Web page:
making it hard to function. A "dependency"
diagnosis meant that the person felt incapable of taking care
of herself and her responsibilities and needed someone else
to take care of her and assume her responsibilities.
"Narcissism" meant the person was self-centered,
lacked empathy for others, and could become enraged when
encountering criticism or disagreement.
with those diagnoses, concerns with A.G.'s anger and her
ability to control it surfaced. In 2012, Illinois CPS had
investigated A.G. for over-disciplining her oldest child by
spanking her. When she herself was a child, A.G. was forced
to leave a foster home after she beat up her foster mother.
Within the two years preceding trial, A.G. acknowledged
getting in a fight with one of her cousins and getting fired
after beating up a co-worker. Adding to the concern was that
A.G. thought spanking was the only way to "get through
clinical psychologist described A.G. as using poor judgment.
All through A.G.'s adult life, unemployment and housing
instability were constant companions. Years earlier, in 2005
in Illinois, A.G. had sought CPS's help to care for her
child (at the time she had only one) while she established
stability. In December 2015, A.G. was still seeking
stability, but by that year she had two additional children.
termination case, the State seeks not just to limit parental
rights but to erase them permanently-to divest the parent and
child of all legal rights, privileges, duties, and powers
normally existing between them, except the child's right
to inherit. Tex. Fam. Code Ann. § 161.206(b) (West
2014); Holick v. Smith, 685 S.W.2d 18, 20 (Tex.
1985). Consequently, "[w]hen the State seeks to sever
permanently the relationship between a parent and a child, it
must first observe fundamentally fair procedures."
In re E.R., 385 S.W.3d 552, 554 (Tex. 2012) (citing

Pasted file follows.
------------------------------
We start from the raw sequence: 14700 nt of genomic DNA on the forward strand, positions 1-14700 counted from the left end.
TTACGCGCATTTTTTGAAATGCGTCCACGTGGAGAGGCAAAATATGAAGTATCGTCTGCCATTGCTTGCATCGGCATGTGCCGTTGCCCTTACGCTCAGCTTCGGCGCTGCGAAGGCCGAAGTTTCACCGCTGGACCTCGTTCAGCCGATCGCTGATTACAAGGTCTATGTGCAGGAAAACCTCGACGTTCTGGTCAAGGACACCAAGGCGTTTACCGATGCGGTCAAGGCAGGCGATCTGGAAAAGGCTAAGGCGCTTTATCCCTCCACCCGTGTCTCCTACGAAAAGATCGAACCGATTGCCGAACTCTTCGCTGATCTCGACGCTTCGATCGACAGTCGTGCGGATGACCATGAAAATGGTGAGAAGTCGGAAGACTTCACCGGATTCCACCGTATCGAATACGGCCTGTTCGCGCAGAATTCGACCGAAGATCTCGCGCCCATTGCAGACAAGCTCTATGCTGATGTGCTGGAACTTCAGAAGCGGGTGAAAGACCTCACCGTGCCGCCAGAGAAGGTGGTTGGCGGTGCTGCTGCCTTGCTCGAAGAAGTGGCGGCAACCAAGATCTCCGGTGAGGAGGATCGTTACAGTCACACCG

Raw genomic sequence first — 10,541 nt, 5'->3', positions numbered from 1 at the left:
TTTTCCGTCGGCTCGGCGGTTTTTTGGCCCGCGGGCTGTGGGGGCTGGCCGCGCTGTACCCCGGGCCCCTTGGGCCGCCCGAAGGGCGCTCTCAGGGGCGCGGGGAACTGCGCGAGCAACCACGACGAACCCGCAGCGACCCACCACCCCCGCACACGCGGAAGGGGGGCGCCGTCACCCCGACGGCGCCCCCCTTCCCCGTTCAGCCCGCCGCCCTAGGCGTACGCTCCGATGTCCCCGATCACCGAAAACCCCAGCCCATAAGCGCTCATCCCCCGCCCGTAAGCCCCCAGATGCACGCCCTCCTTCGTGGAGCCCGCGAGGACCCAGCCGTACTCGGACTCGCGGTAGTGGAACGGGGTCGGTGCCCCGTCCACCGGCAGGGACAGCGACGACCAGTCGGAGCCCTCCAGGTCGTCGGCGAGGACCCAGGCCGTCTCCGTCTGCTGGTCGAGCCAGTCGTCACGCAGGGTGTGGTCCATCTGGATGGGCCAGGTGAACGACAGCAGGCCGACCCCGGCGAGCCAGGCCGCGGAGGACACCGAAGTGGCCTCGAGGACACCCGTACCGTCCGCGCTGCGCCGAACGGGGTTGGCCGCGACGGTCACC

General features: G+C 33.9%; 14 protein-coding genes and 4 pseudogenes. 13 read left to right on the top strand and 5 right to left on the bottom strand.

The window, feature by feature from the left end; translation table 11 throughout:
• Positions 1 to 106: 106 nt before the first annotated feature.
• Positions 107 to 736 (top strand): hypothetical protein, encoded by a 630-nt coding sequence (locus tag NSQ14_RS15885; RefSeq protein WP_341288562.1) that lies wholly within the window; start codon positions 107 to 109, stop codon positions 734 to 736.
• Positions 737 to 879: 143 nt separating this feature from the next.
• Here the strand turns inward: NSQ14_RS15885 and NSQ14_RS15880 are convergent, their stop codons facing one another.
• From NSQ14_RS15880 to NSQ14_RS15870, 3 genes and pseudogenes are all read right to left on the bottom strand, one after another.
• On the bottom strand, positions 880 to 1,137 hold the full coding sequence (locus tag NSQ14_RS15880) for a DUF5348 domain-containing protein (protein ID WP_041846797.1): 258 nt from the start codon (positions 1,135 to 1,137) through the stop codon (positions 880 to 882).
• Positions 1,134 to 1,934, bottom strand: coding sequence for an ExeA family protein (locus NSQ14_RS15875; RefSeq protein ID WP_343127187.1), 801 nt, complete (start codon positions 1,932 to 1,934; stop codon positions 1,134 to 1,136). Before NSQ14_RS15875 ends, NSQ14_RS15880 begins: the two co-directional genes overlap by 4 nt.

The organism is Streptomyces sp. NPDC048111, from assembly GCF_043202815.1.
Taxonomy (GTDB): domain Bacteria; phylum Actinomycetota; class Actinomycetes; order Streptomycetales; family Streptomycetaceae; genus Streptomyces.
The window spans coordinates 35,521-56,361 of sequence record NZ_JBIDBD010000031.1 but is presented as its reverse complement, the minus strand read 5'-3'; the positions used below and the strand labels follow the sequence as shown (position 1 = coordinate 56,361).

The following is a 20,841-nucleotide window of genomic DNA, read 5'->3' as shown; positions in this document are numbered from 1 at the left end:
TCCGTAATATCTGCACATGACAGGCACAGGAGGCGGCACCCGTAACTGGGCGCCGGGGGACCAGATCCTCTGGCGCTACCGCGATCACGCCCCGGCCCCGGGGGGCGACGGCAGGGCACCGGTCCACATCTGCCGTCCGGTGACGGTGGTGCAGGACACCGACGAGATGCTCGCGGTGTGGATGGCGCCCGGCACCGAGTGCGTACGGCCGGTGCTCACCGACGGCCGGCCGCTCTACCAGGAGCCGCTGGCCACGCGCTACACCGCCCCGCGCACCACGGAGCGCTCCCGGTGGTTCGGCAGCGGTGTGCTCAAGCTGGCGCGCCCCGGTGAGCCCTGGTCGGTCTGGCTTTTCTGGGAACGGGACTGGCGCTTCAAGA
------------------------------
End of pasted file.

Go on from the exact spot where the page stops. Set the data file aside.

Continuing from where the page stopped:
Santosky v. Kramer, 455 U.S. 745, 747-48, 102 S.Ct.
1388, 1391- 92 (1982)). We strictly scrutinize termination
proceedings and strictly construe involuntary-termination
statutes in the parent's favor. In re E. N.C. ,
384 S.W.3d 796, 802 (Tex. 2012); E.R., 385 S.W.3d at
563; Holick, 685 S.W.2d at 20-21.
decisions must be supported by clear and convincing evidence.
See Tex. Fam. Code Ann. § 161.001(b), §
161.206(a); E. N.C. , 384 S.W.3d at 802. Due process
demands this heightened standard because "[a] parental
rights termination proceeding encumbers a value 'far more
precious than any property right.'" E.R.,
385 S.W.3d at 555 (quoting Santosky, 455 U.S. at
758-59, 102 S.Ct. at 1397); In re J.F.C., 96 S.W.3d
256, 263 (Tex. 2002); see also E. N.C. , 384 S.W.3d
at 802. Evidence is clear and convincing if it "will
produce in the mind of the trier of fact a firm belief or
conviction as to the truth of the allegations sought to be
established." Tex. Fam. Code Ann. § 101.007 (West
2014); E. N.C. , 384 S.W.3d at 802.
trial court to terminate a parent-child relationship, the
party seeking termination must establish, by clear and
convincing evidence, that the parent's actions satisfy
just one of the many grounds listed in family code section
161.001(b)(1) and also that termination is in the child's
best interest under section 161.001(b)(2). Tex. Fam. Code
Ann. § 161.001(b); E. N.C. , 384 S.W.3d at 803;
In re J.L., 163 S.W.3d 79, 84 (Tex. 2005). Both
elements must be established; that is, termination may not be
based solely on the child's best interest as determined
by the ...